Can Trade Agreements Be a Friend to Labor?


  • Labour advocates have long complained that international trade agreements are driven by corporate agendas and pay little attention to the interests of working people
  • The preamble of the World Trade Organization Agreement mentions the objective of “full employment”, but otherwise, labour standards remain outside the scope of the multilateral trade regime.

Regional trade agreements:

  • Regional trade agreements have long taken labour standards aboard
  • The linkage in these agreements between preferential market access and adherence to core labour rights has become increasingly explicit
  • According to its proponents, the Trans-Pacific Partnership would have required Vietnam, Malaysia, and Brunei to improve their labour practices significantly—and Vietnam to recognize independent trade unions.

Developing countries have generally resisted:

  • Developing countries have generally resisted the inclusion of labour standards in trade agreements for fear that advanced countries will abuse such provisions for protectionist purposes
  • This fear can be justified when the requirements go beyond core labour rights and make specific wage and other material demands
  • The problem with trade agreements’ labour provisions is not that they are too restrictive for developing countries
  • It is that they may remain largely cosmetic, with little practical effect.

Care about labor standards:

  1. We may have a humanitarian desire to improve working conditions everywhere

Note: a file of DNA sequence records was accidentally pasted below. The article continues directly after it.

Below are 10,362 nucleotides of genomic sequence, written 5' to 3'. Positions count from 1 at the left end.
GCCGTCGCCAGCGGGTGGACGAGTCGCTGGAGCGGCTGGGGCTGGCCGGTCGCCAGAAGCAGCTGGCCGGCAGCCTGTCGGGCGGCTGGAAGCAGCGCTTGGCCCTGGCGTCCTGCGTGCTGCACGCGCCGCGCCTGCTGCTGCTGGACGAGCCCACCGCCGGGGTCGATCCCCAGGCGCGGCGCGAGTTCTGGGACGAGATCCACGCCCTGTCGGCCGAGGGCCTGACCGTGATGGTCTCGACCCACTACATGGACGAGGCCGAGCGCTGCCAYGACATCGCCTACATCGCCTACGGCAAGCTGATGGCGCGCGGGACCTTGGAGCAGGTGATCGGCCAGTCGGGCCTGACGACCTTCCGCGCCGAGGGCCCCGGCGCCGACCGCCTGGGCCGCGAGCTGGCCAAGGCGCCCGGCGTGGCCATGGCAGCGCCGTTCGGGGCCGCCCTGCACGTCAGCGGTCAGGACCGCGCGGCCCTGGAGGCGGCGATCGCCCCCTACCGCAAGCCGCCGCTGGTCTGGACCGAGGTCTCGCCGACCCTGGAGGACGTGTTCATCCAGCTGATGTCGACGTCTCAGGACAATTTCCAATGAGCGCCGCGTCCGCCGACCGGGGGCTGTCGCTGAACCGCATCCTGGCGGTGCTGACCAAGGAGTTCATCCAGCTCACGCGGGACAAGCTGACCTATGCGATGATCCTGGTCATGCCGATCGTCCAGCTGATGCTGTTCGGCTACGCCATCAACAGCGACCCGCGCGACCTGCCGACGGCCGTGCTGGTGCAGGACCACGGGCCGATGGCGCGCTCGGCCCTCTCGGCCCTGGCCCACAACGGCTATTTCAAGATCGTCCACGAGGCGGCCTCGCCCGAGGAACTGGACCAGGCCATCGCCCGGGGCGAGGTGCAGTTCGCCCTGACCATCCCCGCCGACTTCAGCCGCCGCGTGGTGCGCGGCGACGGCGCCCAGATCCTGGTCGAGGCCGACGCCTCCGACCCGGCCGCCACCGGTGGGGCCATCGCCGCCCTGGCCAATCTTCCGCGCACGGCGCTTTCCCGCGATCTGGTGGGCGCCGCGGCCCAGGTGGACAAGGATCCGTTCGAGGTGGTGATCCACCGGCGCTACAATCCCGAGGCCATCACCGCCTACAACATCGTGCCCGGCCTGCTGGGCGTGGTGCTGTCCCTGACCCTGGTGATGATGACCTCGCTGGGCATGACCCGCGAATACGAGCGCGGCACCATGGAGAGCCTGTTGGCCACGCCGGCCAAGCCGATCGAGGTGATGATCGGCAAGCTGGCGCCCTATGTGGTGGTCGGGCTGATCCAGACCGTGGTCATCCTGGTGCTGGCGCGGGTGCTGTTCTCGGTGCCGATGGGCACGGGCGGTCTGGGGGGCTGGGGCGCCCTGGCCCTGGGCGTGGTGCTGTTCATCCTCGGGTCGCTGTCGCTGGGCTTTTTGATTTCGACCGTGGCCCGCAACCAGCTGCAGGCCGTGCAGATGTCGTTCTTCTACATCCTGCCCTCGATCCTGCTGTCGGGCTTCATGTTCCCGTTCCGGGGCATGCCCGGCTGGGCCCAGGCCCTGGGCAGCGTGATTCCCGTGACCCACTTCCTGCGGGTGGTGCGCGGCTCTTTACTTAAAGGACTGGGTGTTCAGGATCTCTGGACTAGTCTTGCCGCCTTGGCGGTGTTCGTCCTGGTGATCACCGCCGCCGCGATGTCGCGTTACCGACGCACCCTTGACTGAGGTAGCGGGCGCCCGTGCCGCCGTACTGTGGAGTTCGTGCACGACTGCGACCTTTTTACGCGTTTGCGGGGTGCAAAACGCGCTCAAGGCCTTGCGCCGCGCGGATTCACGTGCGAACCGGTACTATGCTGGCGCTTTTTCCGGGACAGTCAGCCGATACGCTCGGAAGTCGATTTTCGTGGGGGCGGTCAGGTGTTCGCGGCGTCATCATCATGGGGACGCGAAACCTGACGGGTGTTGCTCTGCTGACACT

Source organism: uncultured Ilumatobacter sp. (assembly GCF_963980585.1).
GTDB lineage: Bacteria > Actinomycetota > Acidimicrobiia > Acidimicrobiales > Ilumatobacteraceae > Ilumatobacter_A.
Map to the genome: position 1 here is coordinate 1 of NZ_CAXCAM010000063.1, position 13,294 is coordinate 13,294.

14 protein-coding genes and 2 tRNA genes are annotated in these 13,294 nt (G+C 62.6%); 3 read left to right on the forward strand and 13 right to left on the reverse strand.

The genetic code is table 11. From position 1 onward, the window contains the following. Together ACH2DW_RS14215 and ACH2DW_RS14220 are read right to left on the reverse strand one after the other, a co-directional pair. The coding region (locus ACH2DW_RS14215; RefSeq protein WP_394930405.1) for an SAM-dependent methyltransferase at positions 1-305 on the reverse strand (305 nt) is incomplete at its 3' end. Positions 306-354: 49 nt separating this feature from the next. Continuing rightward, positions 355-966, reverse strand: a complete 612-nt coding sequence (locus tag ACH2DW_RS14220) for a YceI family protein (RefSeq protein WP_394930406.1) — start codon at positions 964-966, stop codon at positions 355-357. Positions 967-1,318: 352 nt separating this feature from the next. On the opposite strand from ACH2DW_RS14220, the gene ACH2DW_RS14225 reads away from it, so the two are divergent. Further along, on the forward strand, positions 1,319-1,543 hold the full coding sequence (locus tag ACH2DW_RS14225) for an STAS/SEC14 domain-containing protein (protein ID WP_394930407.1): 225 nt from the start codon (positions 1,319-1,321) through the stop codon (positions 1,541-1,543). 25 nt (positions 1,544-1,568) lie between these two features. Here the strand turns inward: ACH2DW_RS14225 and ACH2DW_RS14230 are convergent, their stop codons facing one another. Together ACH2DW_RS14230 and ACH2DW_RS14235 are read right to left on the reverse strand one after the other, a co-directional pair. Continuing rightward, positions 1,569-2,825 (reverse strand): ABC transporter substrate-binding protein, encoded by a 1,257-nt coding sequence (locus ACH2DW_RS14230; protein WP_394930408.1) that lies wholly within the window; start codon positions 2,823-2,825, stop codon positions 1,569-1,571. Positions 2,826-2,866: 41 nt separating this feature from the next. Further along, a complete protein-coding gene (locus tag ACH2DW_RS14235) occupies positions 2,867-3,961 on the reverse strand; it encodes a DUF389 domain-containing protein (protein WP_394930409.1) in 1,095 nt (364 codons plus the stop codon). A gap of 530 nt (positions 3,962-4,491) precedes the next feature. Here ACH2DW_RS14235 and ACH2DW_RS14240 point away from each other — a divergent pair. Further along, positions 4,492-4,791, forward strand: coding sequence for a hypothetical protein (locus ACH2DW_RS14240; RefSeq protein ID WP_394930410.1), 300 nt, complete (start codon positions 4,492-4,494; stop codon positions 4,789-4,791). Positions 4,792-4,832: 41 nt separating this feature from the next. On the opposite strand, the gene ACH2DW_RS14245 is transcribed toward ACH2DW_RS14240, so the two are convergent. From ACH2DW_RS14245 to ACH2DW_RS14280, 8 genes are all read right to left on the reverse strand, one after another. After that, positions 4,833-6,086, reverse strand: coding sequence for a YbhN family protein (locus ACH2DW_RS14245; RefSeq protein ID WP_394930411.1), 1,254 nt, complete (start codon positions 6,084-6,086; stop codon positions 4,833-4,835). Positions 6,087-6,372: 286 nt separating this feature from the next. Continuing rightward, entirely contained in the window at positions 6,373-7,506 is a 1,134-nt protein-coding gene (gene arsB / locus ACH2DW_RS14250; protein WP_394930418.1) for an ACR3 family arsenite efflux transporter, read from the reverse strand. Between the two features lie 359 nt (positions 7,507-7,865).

• We should have equal regard for workers in the domestic economy and those employed in export industries
  • In principle, we could expand enforceable labour clauses in trade agreements to cover working conditions in the entire economy
  1. Increasing the profile of governing bodies
  • If we are serious about improving working conditions everywhere, we should resort to experts on human rights, labour markets, and development, and raise the profile of the International Labour Organization
  • The objectives of both domestic labour unions and international human-rights advocates are served better through other means.

Way Forward:

  • Labor rights are too important to leave to trade negotiators alone. To date, labor clauses in trade agreements have remained a fig leaf, neither raising labor standards abroad nor protecting them at home. Real change would require a significantly different approach. We can start by treating labor rights as being on a par with commercial interests, rather than being an adjunct to them.

Source: Project Syndicate

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